I should thank Mustapha at BeirutSpring.com for drawing attention to an article published by the Ludwig von Mises Institute that praises Riad Salameh's skills as Lebanon's central banker. Mises was the professor and mentor of my all-time hero: Friedrich von Hayek. You can imagine my excitement as I clicked on the link.
Mustapha is a polite, glass-is-half-full kind of guy. For the positive interpretation, read his blog. I'm not an optimist (and only occasionally polite):
There is a sophomoric analysis of the Lebanese banking system that puzzlingly talks about banks reserve ratios, lending practices, as well as the debt, but where the author seems totally oblivious to the fact that much of the debt is owned by the banks! He also seems oblivious to the fact that banks were effectively forced to buy the debt on more than one occasion at below-market rates.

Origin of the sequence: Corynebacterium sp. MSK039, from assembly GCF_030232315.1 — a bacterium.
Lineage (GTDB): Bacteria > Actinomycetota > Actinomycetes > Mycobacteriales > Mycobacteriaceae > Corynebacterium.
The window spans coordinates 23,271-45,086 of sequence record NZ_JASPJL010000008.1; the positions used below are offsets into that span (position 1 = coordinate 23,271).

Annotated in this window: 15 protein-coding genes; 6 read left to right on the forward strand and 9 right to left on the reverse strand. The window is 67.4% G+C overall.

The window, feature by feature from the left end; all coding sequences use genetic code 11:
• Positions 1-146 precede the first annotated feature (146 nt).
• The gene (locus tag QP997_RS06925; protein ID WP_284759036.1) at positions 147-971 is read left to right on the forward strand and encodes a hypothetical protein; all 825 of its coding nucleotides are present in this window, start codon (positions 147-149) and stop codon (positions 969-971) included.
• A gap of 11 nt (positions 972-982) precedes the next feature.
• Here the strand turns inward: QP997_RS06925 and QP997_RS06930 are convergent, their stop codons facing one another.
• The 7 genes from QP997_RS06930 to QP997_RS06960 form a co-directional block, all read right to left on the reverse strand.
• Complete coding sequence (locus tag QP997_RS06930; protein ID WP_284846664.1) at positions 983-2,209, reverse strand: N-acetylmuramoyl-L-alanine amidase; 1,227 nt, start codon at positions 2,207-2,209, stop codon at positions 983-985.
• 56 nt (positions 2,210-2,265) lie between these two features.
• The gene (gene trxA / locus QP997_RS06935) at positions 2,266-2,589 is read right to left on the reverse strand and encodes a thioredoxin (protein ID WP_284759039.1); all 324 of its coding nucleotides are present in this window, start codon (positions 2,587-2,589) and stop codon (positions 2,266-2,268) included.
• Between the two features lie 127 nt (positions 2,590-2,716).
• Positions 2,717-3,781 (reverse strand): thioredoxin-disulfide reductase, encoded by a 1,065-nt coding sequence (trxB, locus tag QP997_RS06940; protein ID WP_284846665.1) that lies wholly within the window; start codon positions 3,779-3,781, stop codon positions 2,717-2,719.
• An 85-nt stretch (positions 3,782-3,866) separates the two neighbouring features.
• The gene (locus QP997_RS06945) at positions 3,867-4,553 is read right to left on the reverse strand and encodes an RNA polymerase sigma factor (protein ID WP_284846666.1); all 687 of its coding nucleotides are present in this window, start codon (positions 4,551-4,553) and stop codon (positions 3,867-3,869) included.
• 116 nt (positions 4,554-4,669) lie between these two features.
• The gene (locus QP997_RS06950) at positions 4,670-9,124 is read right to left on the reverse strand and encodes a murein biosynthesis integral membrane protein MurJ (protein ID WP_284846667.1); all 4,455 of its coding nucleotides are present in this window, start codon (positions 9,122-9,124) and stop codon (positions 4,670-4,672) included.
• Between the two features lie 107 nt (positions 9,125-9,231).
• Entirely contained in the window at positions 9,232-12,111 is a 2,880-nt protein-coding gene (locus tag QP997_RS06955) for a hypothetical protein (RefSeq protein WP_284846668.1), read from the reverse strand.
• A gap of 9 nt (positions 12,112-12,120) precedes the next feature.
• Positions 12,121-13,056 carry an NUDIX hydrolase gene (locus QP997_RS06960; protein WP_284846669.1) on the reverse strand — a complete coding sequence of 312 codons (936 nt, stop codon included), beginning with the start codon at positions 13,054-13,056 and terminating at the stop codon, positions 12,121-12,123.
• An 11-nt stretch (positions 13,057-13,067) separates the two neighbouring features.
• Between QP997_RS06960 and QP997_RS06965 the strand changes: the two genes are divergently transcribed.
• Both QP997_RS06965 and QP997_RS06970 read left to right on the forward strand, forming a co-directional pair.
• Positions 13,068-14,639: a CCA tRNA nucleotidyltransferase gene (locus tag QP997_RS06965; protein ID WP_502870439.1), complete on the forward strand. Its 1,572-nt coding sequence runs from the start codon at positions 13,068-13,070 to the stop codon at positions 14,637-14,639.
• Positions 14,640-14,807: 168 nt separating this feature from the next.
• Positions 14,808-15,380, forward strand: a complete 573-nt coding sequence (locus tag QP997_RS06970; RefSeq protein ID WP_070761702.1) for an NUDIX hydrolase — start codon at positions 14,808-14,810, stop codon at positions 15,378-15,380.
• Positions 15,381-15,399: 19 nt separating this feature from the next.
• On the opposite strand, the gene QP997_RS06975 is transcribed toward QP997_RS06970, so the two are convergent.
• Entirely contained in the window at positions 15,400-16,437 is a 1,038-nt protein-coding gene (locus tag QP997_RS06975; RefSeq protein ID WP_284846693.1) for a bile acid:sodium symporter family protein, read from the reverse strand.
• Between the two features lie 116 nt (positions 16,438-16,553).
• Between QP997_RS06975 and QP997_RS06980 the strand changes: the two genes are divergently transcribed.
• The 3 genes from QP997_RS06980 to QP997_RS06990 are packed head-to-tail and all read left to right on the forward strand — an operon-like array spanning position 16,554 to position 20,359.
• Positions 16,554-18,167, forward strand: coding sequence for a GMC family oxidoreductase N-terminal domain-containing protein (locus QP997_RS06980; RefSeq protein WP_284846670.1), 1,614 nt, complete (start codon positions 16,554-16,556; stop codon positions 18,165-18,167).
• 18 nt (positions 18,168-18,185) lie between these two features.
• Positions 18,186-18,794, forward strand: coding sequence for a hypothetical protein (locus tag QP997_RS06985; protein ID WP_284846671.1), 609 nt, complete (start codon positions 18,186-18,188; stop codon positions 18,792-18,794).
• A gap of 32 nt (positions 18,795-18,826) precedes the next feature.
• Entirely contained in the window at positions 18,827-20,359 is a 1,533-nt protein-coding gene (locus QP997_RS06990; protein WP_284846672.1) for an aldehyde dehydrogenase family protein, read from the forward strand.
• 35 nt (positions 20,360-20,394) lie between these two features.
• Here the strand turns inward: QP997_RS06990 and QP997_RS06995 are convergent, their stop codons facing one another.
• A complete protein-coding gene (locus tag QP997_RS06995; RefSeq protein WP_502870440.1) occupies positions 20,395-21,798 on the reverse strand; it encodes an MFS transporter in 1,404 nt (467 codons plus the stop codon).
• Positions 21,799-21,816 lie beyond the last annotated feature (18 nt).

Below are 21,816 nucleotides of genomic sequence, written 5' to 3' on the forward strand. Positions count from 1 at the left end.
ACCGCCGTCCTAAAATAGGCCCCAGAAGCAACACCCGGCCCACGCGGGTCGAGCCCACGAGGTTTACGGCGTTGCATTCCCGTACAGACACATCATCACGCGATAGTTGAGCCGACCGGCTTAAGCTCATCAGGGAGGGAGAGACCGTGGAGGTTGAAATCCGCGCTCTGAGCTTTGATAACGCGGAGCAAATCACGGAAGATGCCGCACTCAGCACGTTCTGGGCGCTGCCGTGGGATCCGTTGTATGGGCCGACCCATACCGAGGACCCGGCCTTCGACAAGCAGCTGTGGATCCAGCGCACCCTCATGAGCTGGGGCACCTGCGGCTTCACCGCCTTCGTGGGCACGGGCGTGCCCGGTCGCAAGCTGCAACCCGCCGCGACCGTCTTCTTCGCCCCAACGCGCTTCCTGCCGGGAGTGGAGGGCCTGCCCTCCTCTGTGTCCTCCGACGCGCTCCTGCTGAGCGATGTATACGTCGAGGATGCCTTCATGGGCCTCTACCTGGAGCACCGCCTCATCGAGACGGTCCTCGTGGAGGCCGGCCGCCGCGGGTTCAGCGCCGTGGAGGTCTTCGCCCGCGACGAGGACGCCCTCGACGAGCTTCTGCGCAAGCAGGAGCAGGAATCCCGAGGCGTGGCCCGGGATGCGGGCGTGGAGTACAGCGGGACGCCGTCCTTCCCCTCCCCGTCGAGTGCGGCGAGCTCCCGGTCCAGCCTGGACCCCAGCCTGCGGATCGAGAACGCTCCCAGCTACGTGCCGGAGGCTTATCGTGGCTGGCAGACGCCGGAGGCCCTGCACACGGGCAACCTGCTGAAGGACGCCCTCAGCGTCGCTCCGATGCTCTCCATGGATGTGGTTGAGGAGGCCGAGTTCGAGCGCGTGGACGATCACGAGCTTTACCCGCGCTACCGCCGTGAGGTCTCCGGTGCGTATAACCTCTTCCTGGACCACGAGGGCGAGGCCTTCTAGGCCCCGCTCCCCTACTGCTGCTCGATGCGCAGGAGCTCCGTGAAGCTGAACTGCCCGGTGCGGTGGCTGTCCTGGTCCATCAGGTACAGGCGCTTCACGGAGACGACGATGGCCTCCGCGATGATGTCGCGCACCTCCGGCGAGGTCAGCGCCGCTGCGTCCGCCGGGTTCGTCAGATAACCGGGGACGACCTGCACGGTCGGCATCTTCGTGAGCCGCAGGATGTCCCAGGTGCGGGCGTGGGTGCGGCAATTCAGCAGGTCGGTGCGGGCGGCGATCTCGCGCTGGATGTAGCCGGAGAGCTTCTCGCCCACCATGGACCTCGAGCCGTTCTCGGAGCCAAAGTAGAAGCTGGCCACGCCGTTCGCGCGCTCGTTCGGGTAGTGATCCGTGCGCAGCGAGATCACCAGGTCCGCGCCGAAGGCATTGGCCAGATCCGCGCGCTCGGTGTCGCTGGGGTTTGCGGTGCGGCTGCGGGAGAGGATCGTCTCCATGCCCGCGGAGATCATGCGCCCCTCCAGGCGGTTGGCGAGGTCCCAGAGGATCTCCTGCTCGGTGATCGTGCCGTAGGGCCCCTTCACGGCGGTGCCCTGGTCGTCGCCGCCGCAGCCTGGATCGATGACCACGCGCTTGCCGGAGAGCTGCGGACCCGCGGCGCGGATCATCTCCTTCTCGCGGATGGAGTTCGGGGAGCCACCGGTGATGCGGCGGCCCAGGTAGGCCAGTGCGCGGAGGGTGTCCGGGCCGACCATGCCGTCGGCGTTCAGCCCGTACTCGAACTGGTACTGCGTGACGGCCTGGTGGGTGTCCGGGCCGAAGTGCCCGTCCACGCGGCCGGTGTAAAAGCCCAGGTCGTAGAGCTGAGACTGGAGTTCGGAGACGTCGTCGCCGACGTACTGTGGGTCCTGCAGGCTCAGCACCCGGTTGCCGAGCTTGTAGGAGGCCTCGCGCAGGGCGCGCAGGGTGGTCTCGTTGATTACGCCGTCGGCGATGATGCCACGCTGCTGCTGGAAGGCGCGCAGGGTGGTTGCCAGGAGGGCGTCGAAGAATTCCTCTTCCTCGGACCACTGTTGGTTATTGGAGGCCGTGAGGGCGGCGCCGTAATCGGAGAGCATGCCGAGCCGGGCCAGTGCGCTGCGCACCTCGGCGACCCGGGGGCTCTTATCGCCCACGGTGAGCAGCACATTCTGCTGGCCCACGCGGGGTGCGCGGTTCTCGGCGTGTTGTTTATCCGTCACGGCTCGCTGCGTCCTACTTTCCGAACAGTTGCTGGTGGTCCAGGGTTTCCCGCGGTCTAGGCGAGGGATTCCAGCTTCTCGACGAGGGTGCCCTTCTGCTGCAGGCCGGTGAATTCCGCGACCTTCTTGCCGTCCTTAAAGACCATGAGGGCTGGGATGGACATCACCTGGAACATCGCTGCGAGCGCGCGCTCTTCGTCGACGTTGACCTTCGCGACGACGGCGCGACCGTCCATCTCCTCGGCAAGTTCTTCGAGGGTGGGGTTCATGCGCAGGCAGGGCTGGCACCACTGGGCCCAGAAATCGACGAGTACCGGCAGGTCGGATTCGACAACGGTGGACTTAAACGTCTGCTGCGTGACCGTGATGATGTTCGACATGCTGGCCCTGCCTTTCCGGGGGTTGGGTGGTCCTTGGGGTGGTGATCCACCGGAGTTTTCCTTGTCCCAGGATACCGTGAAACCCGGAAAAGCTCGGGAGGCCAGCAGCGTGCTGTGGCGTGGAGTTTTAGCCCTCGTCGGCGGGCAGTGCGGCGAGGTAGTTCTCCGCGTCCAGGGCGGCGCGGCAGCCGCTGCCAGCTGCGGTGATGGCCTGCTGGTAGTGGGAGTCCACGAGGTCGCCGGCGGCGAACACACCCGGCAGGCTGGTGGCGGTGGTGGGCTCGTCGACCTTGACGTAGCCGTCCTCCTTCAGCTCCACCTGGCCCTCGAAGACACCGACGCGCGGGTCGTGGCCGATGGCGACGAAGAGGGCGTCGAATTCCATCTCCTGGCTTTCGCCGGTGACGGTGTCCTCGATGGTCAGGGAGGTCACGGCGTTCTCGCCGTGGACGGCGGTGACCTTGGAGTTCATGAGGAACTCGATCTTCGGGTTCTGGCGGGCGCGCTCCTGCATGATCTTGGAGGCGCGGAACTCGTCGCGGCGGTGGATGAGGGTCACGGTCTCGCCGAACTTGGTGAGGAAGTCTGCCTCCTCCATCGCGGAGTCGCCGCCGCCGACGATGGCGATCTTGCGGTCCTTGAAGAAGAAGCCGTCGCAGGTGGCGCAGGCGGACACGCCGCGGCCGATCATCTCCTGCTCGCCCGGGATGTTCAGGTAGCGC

These glaring oversights aside, the author presents a startling quote from the Governor, which he suggests is prescient, though "unconventional":
"The future expectations of inflation are going to diminish the real value of [the public] debt, which is stated today at around $48 billion. And the present value or the real value of that debt will look less important in the next four or five years, as the purchasing power of currency is going to be depleted worldwide."
Is the Governor looking forward to high inflation as an exit from Lebanon's debt burden? This is a very very strong statement. A look at the original interview in Executive Magazine shows that the quote is taken out of context.
The real revelation in all of this is that the Mises Institute, which purports to be "the world center of the ... libertarian political and social theory" has become a source of complete piffle. I'll stick to readings from the Hayek Institute.